UHA ParkviewPlaza

Utah Hospital Association moves to its current location at Parkview Plaza in the SugarHouse section of Salt Lake City in October. UHA was previously housed in the Ambassador Building on 500 East in Salt Lake City. 


FHP Groundbreaking

FHP announces a divestiture of all of its hospitals, including the newly build FHP hospital in Salt Lake City. Paracelsus Health Care Corporation purchases the hospital and renames it Paracelsus Health Care Hospital. Paracelsus also acquires Davis Hospital and Pioneer Valley Hospital from Columbia. Paracelsus and Champion merge. Once approved by the FTC, Paracelsus acquired Salt Lake Regional Medical Center and Jordan Valley Hospital. 



UHA changes its governance structure, eliminating the House of Delegates and expanding the Board and Executive Committee’s size and scope.



The Children’s Health Insurance Program (CHIP) is created to give health insurance and preventive care to uninsured American children. One year later, with the passage of H.B. 137, Utah’s Medicaid tax, scheduled to expire in June, continues as a means to financially support the Children’s Health Insurance Program (CHIP) in Utah. 

The Balanced Budget Act of 1997 (BBA) passes, calling for $112 billion in Medicare cuts over a five year-period starting in 1998. One year later, The Balanced Budget Refinement Act of 1999 (BBRA) restores and/or reduces some of the funding cuts of the BBA.


UHA Old LogoBW

The UHA Board of Trustees conducted a board self-evaluation in January and created a task force to evaluate the results and recommend changes to the Board’s structure and governance. As a part of this process, the Board voted in May to change the name of the Association from the Utah Association of Healthcare Providers to UHA, Utah Hospitals & Health Systems Association. The name change was implemented to better define the Association’s membership, as well as provide a more memorable acronym—UHA.


Timeline To Err Is Human

To Err is Human: Building a Safer Health System is published by the Institute of Medicine (IOM) in November, stating that at least 44,000 people die in hospitals each year as a result of medical errors that could have been prevented. The report launches a major national effort by hospitals to study and improve patient safety. UHA launches its Patient Safety Workgroups initiative to reduce adverse drug events and sentinel events in Utah’s hospitals.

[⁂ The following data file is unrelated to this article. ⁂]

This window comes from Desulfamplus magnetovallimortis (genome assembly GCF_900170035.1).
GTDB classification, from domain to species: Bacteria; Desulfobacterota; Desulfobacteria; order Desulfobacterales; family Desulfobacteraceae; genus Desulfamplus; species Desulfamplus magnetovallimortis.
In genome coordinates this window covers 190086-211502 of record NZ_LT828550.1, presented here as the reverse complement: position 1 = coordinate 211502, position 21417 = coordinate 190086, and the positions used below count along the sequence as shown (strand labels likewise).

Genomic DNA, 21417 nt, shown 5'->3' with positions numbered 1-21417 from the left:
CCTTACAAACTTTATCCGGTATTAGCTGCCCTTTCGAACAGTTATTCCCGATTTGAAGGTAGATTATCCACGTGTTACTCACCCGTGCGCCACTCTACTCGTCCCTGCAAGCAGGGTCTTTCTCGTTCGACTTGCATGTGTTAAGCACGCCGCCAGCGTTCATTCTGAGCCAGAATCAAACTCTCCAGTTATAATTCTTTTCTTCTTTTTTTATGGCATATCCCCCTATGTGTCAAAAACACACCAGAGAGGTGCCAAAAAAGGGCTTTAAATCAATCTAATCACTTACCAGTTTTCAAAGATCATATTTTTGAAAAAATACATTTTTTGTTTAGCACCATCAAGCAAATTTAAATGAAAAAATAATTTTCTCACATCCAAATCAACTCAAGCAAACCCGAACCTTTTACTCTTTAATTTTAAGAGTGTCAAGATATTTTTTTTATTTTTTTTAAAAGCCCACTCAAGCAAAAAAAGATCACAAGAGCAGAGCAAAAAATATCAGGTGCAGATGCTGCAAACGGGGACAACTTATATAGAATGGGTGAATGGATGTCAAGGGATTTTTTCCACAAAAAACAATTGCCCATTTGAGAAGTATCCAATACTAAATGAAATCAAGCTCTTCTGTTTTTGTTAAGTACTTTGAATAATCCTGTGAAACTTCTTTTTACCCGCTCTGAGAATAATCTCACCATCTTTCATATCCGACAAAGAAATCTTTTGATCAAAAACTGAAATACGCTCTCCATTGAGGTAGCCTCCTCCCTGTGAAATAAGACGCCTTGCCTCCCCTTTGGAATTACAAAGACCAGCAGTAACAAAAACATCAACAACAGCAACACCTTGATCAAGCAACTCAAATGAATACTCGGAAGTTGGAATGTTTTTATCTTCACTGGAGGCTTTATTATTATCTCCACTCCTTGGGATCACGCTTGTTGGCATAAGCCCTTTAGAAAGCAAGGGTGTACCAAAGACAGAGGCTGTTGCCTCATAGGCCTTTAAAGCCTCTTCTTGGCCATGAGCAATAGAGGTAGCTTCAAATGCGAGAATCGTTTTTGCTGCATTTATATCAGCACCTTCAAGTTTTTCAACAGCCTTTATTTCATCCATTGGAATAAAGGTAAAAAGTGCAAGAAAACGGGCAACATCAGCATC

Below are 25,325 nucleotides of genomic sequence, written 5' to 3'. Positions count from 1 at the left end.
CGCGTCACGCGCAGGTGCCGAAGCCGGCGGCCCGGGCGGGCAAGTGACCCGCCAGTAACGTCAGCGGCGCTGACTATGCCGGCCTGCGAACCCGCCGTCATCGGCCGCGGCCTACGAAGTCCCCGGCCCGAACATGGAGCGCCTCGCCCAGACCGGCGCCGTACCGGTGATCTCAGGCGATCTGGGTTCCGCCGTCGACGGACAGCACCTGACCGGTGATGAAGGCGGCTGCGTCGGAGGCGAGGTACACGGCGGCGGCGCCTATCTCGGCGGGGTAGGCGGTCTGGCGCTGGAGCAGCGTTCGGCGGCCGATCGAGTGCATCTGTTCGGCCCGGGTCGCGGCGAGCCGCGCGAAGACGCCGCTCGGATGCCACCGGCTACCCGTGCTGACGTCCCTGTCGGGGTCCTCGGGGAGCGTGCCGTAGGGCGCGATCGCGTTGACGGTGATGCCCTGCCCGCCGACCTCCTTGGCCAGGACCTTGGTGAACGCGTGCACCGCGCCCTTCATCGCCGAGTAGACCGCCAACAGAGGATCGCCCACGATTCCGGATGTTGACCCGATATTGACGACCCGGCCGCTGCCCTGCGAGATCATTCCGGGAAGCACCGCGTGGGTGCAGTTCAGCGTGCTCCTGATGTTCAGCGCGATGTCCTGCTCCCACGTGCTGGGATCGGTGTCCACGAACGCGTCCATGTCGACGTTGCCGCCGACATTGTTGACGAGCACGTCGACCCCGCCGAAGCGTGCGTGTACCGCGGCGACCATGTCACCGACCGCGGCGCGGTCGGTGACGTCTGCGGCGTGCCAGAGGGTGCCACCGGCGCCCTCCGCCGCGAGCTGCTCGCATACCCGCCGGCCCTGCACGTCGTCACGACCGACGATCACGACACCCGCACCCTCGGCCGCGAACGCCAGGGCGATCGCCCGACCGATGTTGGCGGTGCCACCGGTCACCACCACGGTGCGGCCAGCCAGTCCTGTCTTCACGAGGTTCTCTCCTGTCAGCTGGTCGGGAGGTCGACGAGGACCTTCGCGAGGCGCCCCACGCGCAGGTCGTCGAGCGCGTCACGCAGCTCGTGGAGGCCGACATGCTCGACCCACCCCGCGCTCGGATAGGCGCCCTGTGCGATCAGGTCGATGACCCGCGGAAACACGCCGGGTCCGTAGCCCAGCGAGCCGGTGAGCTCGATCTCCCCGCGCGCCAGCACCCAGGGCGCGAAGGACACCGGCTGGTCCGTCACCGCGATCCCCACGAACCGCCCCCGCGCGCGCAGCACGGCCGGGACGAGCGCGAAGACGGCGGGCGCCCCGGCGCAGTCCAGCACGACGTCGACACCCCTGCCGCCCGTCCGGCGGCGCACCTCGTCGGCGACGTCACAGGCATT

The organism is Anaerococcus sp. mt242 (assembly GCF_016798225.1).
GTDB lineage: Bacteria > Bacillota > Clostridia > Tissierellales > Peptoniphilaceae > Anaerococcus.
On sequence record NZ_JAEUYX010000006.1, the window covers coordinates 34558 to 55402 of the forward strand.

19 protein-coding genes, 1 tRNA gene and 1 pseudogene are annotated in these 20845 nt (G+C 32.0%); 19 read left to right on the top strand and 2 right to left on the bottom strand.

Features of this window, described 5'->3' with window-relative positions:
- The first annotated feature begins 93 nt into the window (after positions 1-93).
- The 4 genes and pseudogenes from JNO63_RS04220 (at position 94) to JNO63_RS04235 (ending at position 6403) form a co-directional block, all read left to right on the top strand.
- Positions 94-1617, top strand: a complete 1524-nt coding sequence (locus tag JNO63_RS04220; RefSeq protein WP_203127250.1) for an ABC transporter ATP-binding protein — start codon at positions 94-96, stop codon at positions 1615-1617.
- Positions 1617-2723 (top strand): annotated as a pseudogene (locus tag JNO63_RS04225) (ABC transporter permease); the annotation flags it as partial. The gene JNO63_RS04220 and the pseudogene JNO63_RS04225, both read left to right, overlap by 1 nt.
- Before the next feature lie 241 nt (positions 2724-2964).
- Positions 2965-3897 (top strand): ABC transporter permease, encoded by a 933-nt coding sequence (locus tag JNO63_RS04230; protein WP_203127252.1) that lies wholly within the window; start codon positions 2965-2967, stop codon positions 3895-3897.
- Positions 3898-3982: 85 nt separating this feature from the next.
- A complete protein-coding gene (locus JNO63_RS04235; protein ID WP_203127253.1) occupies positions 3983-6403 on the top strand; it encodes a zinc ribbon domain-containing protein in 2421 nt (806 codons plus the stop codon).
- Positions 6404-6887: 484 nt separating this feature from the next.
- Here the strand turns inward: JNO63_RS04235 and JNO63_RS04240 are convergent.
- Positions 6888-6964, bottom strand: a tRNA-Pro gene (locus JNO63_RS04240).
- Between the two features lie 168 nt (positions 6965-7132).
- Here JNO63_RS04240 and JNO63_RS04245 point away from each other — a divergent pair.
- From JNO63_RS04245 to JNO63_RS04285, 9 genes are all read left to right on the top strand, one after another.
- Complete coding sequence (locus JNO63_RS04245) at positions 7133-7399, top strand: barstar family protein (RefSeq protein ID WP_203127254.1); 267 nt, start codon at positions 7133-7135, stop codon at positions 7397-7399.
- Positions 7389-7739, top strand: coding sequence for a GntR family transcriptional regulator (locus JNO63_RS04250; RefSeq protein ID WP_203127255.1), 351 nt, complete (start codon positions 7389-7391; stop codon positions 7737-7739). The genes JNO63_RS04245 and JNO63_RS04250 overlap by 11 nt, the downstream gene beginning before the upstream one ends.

The Health Care Financing Administration (HCFA) changed its name to the Centers for Medicare and Medicaid Services (CMS) in June. The agency was split into three divisions: Center for Medicare Management (CMM), the Center for Beneficiary Choices (CBC) and the Center for Medicaid and State Operations (CMSO).



The Medicare Prescription Drug Improvement and Modernization Act of 2003 (MMA) made the biggest changes to the Medicare in the program in 38 years. Under the MMA, private health plans approved by Medicare became known as Medicare Advantage Plans. These plans are sometimes called "Part C" or "MA Plans.” The MMA also expanded Medicare to include an optional prescription drug benefit, “Part D,” which went into effect in 2006.


6 135HTWWMMCapecchiwithNobelPrize

University of Utah molecular geneticist Mario Capecchi, PhD, is a co-winner of the 2007 Nobel Prize in Physiology or Medicine for discovering a method to create mice in which a specific gene is turned off, known as knockout mice. He shared the prize with Martin Evans and Oliver Smithies.

Photo courtesy of the Spencer S. Eccles Health Sciences Library, University of Utah



The Affordable Care Act is passed by Congress and established the Health Insurance Marketplace, a single place where consumers can apply for and enroll in private health insurance plans. Avenue H is subsequently formed as the internet portal for Utah’s exchange.



IASIS Healthcare is acquired by Steward Healthcare and takes over operation of five facilities in Utah—Davis Hospital & Medical Center, Jordan Valley Medical Center, Jordan Valley Medical Center-West Valley,  Mountain Point Medical Center and Salt Lake Regional Medical Center. 



slide capitol

Utah State legislature passes a limited expansion of Medicaid to 100% FPL in response to the passing of a referendum on Medicaid expansion in 2018. The State of Utah submits CMS waivers for approval of the elements of the limited expansion which are later denied by the federal government.


Bell Hatch Others

UHA begins its 100th year of representing and advocating for Utah’s hospitals and health systems. In this photo, Senator Orrin Hatch (center) is visited in his Washington office by (left to right) UHA Executive Vice President David Gessel, UHA Board Chair Gregory Poulsen, UHA President/CEO Greg Bell and University of Utah’s Senior Director of Government Healthcare Programs, Michael Hales.